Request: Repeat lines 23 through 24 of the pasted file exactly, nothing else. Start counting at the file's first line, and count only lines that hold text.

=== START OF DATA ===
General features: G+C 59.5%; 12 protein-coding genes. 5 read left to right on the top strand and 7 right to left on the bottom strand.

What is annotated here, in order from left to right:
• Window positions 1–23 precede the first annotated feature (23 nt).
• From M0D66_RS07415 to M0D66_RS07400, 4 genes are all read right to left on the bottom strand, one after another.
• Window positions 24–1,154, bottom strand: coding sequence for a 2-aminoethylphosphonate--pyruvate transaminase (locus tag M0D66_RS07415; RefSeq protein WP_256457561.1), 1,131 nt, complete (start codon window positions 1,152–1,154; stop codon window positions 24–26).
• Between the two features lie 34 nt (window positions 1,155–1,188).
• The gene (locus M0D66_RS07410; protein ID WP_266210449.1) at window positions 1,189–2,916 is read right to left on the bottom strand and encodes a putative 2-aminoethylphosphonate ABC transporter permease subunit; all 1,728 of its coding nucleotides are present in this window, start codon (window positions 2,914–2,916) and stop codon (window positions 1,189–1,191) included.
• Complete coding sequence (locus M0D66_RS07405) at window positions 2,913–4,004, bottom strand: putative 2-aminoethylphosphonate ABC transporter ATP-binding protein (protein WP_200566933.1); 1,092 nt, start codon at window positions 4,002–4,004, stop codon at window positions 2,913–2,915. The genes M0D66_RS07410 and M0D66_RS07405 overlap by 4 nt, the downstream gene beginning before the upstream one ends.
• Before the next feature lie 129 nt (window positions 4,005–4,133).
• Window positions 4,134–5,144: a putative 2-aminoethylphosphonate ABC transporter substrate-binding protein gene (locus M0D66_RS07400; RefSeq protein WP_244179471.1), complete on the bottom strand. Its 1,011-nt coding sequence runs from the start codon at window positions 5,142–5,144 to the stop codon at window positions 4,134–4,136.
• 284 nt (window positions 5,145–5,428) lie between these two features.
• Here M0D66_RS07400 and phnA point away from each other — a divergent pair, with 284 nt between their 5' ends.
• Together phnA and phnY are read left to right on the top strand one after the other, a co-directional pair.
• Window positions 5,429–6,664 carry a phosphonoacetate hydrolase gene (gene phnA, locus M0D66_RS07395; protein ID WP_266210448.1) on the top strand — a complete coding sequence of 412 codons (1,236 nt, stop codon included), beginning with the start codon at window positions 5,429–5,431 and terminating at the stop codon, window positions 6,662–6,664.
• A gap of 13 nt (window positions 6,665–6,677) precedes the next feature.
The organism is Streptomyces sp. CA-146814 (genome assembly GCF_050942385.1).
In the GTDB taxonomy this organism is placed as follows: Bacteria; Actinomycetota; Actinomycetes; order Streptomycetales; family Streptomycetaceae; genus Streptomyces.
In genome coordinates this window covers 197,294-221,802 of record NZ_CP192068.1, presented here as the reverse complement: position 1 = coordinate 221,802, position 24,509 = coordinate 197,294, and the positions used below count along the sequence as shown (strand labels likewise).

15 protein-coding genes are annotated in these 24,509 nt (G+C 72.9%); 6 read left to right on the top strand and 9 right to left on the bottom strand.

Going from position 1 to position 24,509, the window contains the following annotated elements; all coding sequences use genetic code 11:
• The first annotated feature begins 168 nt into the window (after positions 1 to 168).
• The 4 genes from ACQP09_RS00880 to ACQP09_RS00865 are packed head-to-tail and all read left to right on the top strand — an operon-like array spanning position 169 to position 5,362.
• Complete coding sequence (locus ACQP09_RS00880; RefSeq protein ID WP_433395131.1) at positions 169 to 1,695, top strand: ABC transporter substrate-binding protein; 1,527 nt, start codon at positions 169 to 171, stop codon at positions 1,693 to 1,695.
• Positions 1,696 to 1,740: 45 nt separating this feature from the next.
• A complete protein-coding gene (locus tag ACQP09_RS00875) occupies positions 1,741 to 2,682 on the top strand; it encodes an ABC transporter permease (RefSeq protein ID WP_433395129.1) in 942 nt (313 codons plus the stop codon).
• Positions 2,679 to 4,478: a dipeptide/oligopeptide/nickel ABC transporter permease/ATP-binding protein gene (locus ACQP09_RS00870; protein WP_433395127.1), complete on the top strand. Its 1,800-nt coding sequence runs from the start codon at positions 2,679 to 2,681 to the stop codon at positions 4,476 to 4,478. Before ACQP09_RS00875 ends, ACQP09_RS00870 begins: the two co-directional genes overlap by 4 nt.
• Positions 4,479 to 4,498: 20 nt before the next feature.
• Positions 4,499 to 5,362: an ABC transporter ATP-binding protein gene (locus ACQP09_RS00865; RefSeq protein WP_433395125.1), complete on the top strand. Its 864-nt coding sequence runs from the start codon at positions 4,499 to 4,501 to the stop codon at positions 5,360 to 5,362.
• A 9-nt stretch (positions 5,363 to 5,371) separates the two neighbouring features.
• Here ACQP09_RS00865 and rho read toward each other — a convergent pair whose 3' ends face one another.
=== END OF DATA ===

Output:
• Complete coding sequence (locus ACQP09_RS00880; RefSeq protein ID WP_433395131.1) at positions 169 to 1,695, top strand: ABC transporter substrate-binding protein; 1,527 nt, start codon at positions 169 to 171, stop codon at positions 1,693 to 1,695.
• Positions 1,696 to 1,740: 45 nt separating this feature from the next.